If you’ve looked up Borobudur online, you’ve probably seen photos of the pink morning sun rising over the hazy stoopas. Keep in mind that it takes almost two hours to get to Borobudur, so if you want to see it at sunrise, you’ll be leaving around 4am. Prambanan is also about 2 hours from downtown Yogyakarta. Being that both places are so far away, riding a scooter might be a bit uncomfortable, and arguably a bit unsafe.
Our hostel organized a private car rental for us. We split the cost for a driver between 5 people. We had 12 hours to adventure the surroundings of Yogyakarta, which ended up being just the right amount of time to see Borobudur for sunrise, the Chicken Church on the way out, and Prambahnan for a late lunch. By the end of it all, 12 hours was more than enough. We could’ve spent more time at either Borobudur or Prambahnan, so if you’re keen on digging deep into the Hindu and Buddhist cultures in either location, it may be worth spending a full day at each.
Sunrise at Borobudur
The Hill is where you’ll go to watch the sunrise if you buy the ticket bundle. It only takes 5-10 minutes to climb up to the platform, but it is pretty steep. At the top, you’ll find a handful of other tourists patiently awaiting the sunrise. It’s likely that the fog will be too dense to see the actual sun, but the lighting softly illuminates the clouds rolling around the hills, making for a stunning landscape.
The temple is actually pretty far away, so make sure to bring a strong zoom lens if you want to capture it. There are also some set-ups for cute pictures along the edge of the platform. And don’t worry, there’s plenty of room at the top for you yogis to get your vinyasa on.
On your way down from The Hill, you can opt for a stop at the Chicken Church - a church shaped like a chicken, believe it or not. The hike up there is short but steep, making for a stellar view from the very top of the chicken. Take note of the anti-drug images on the inside of the chicken’s head.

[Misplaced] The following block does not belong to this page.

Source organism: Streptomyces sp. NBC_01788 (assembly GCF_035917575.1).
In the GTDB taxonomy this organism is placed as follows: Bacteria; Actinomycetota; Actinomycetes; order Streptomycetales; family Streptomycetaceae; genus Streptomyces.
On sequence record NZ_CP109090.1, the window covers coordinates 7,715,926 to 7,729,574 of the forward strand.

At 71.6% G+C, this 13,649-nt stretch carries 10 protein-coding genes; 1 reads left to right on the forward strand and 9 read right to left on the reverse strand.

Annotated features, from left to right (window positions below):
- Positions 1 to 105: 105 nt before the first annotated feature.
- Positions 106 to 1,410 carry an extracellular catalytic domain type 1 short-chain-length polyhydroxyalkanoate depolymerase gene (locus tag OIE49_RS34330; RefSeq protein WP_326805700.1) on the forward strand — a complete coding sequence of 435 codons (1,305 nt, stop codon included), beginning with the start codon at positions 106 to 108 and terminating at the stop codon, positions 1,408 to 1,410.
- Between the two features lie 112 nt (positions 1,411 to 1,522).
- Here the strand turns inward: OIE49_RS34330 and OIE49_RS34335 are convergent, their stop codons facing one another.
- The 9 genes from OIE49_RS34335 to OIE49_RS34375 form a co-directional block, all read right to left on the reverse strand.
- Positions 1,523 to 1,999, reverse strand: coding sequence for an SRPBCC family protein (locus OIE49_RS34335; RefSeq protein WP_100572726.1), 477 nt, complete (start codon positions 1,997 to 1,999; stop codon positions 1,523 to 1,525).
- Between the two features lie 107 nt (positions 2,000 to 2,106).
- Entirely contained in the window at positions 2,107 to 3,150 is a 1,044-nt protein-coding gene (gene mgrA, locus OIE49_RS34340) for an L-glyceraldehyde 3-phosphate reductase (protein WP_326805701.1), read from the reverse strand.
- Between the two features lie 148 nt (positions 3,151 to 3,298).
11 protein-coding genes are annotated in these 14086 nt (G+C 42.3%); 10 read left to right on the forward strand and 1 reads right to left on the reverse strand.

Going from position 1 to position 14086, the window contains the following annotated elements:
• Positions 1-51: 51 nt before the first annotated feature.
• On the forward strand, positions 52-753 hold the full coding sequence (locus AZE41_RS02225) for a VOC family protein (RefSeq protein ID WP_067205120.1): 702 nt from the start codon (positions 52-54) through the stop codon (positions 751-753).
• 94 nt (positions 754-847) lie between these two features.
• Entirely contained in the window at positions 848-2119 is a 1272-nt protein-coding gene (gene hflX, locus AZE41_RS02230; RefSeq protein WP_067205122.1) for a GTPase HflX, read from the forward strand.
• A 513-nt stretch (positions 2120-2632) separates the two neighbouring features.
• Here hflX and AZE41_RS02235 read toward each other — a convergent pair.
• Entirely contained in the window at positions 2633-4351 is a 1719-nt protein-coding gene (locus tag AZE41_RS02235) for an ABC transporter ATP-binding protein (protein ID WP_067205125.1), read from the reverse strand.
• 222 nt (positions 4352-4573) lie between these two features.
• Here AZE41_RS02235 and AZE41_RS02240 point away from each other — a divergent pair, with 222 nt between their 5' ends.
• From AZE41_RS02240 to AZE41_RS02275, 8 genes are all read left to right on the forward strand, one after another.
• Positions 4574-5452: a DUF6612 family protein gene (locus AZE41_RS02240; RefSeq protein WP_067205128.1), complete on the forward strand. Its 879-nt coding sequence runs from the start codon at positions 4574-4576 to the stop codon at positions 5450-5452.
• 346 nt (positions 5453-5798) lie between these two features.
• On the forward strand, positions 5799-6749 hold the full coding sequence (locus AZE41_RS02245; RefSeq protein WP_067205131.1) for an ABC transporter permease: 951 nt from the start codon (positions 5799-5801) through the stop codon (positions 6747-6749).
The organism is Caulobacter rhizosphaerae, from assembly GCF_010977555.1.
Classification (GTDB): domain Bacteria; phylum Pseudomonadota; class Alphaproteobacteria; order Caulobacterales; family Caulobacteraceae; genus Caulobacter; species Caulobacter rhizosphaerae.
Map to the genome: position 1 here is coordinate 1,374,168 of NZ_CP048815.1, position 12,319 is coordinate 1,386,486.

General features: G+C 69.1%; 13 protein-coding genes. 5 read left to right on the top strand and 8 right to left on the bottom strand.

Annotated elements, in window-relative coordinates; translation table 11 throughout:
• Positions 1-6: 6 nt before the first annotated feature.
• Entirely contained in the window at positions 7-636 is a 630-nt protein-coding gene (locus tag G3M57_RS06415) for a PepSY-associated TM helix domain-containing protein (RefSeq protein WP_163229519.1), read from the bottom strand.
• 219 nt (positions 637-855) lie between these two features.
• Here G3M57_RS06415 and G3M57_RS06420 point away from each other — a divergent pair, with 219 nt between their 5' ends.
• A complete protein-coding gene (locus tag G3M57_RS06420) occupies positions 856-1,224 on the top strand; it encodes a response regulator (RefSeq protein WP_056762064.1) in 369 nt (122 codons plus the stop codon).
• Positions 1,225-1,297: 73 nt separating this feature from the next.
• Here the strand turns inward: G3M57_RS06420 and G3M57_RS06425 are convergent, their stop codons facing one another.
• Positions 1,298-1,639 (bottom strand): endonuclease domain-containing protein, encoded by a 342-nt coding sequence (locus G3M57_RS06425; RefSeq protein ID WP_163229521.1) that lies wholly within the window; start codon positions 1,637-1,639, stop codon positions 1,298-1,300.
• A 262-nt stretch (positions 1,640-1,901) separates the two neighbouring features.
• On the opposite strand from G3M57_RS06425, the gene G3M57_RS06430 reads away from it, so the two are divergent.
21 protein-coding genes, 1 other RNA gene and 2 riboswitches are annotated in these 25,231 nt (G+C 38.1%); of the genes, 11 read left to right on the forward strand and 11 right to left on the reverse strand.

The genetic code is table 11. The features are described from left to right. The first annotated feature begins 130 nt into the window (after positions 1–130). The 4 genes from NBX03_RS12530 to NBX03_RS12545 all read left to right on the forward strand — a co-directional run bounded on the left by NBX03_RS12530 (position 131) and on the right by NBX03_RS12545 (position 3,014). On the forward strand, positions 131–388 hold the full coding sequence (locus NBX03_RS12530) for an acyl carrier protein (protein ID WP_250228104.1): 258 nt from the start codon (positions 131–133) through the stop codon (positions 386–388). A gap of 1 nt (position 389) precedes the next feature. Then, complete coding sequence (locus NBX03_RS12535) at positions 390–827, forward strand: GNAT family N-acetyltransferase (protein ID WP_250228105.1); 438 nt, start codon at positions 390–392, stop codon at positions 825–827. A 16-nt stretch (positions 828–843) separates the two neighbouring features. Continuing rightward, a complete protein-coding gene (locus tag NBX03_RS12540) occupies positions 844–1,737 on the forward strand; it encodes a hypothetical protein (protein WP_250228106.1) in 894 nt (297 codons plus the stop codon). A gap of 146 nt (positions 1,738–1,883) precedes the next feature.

Included with your entry ticket is a free breakfast! Go to outdoor patio at the back of the church for a cone of delicious fried potatoes. The flakey bites are perfect for a post-sunrise snack.
Stupas of Borobudur
The grounds of Borobudur are pretty big, so you have the option to rent some bicycles or take a little tram to the base of the temple. Otherwise, it’s a short 5-10 minute walk from the entrance.
There will be plenty of guides offering to walk you through each level of the temple for a reasonable price. Lucky for us, a couple of local students offered us a free tour to practice speaking English. Even without guides, be sure to wander around a few of the lower levels to appreciate the ancient stonework along each tier.
The grounds of Prahmbanan are like an Indonesian amusement park with a beautiful Hindu temple section. There are tons of activities to fill your afternoon with if you’re all templed-out. Have your hand at the archery station, or take a horse ride through one of the sandy rinks.
Otherwise, you could spent plenty of time getting lost among the crumbling rock piles around Prambanan temple. Hop up the steps into the cold dark rooms to contemplate life, or just gaze up towards the peaks in the sky.
Digs in Yogya
SS (Special Sambal) - for the most authentic Javanese experience of your life, sit at one of the low tables and get your fingers dirty with family-style dining - the first order of rice is free!